15 Of The Most Metal Things To Watch On Disney+
Tomorrow, Disney’s much-hyped online streaming service Disney+ finally lands in the UK. Not only will this allow parents to weather coronavirus quarantine by showing their kids all the Disney cartoons and movies of their younger years, but it also allows all us nerdy shut-ins to stream all of the Star Wars and Marvel movies to which grown-ups and kids alike are currently addicted.
But maybe the coolest part of Disney+ is that it reminds viewers of how many weird, dark, beautifully-depicted, and overall metal properties were created by the Big Evil Company. Before parents became hyper-sensitive to their children’s developing minds, Disney movies used to feature blood, mortal peril, satanic witchcraft, and all sorts of stuff that’ll give metal’s future stars the most inspirational sort of nightmares. All of this makes Disney+ a nostalgia trip that fans of heavy metal can disappear into on a lazy Saturday over a bowl of popcorn (and maybe a bowl of another kind).
To make sure you’ve got your bases covered, here are 15 things to watch on Disney+ that are more metal than your average ride on Space Mountain…
Sleeping Beauty (1959)
One of Disney’s first great princess movies has something truly metal going for it: its villain, the witch Maleficent. And this isn’t the sympathetic, misunderstood version of the character Angelina Jolie would later play — this Maleficent is a satanic mega-witch, flanked by demonic goblins and mother of pitch-black thickets that look like living tribal tattoos. The movie’s climax involves her turning into a jet-black dragon with the aid of “all the powers of Hell.” A good root-for-the-bad-guy weekend watch.
Gravity Falls (2012 – 2016)
Though less hipster-popular than Cartoon Network programs like Adventure Time, Disney’s Gravity Falls is a brilliantly-written show for both kids and adults. The story follows Dipper and Mabel Pines, twins spending the summer at their insane uncle’s Mystery Shack in Gravity Falls, Oregon, which acts as a Bermuda Triangle-esque whirlpool of bizarre phenomena. Facing the Pines kids are zombies, rainbow-vomiting gnomes, a pyramid-shaped demon named Bill Cipher who wants to usher in ‘Weirdmageddon,’ and an emo kid named Robbie. Though Disney-sweet at its core, Gravity Falls is one of the more original and imaginative series you’ll find out there. Pity it only lasted two seasons.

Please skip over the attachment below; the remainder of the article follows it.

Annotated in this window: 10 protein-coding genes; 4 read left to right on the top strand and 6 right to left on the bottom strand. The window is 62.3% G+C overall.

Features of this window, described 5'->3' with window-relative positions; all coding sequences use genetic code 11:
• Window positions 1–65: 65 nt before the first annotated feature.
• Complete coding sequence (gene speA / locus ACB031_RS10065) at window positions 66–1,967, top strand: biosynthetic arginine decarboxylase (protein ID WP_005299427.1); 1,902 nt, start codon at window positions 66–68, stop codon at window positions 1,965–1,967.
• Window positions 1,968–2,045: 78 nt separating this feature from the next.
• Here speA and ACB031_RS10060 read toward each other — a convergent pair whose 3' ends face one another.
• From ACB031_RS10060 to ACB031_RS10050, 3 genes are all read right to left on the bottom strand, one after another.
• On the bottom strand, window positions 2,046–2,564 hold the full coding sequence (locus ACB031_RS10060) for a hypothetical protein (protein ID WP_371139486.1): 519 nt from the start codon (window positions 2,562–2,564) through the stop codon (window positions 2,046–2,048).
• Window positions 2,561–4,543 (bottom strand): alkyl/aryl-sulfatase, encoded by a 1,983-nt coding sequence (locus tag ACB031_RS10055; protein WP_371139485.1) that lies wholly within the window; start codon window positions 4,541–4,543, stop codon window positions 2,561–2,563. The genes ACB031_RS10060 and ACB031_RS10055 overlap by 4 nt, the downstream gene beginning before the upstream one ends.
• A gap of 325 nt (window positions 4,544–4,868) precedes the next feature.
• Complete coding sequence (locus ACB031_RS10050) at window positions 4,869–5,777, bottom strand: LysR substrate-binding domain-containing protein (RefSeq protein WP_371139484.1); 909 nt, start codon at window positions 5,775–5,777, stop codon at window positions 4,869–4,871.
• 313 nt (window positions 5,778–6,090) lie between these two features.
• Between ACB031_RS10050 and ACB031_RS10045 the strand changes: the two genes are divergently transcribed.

Hocus Pocus (1993)
Hocus Pocus has become a Halloween classic, but it stands as a reminder of how hardcore kids’ entertainment was in the ’90s. The movie opens with three witches literally murdering a child before they’re all hanged on camera. Later, these same resurrected hags worship a man they believe to be the Devil, and then the youngest and prettiest of them entices trick-or-treaters to her while humping her broom and showing off her cleavage. Whenever you think of children’s movies as cute and safe, remember that in 1993 Bette Midler didn’t give a shit about gluten allergies or participation trophies.
Thor: Ragnarok (2017)
The Taika Waititi-directed third installment in Marvel’s Thor franchise is the film equivalent of a stoner metal album cover. Whether Thor is fighting a horde of fire demons to Led Zeppelin’s Immigrant Song or beating the shit out of zombie foot-soldiers to, well, Led Zeppelin’s Immigrant Song, the movie runs with the concept of space Vikings like no other, and is a goddamn pleasure to watch from beginning to end. Not only that, but it gives viewers the Thor/Hulk arena fight they’ve always craved. A truly awesome heavy metal movie.
The Simpsons Treehouse of Horrors (1990 - ?)
It’s easy to forget that Disney owns The Simpsons, but it won’t be once users realize that they have every single Simpsons episode available to them now. This allows fans to create micro-marathons within the show — Otto episodes, Sideshow Bob episodes, and so on. But at the end of the day, nothing compares to the Treehouse of Horror episodes, the program’s yearly Halloween episode that provides a triptych of weirdo parodies and old-school horror references. Enjoy your Üterbraten.
Gargoyles (1994 – 1997)
The ’90s was the decade of exxxtreme kids’ entertainment — movies and shows geared towards children that were hardcore to the point of being entirely inappropriate for their intended audience. Disney’s entrance into that fray was Gargoyles, a show about a pod of, yup, gargoyles in New York that come to life at night to fight evil. While the show has its corny moments — most of the gargoyles are named after parts of New York City, and the bad guy’s a heartless industrialist — the animation and supernatural adventure in the series is delicious for the eyes. These days, you got your damn Paw Patrol.
The Nightmare Before Christmas (1993)
Given how it’s become an iconic piece of goth culture, it’s easy to forget that Tim Burton’s The Nightmare Before Christmas is a Disney property (it doesn’t hurt that Disney released it through Touchstone, worried its spookiness would ruin their wave of popularity with Beauty And The Beast and Aladdin). But the film is available on Disney+ in all its shadowy, morbid glory, and might feature the most references to severed heads of all the movies on the streaming service. Though Halloween isn’t yet cold in its grave, Christmas is right around the corner, so let Jack and Sally take you away from your annoying relatives this holiday season.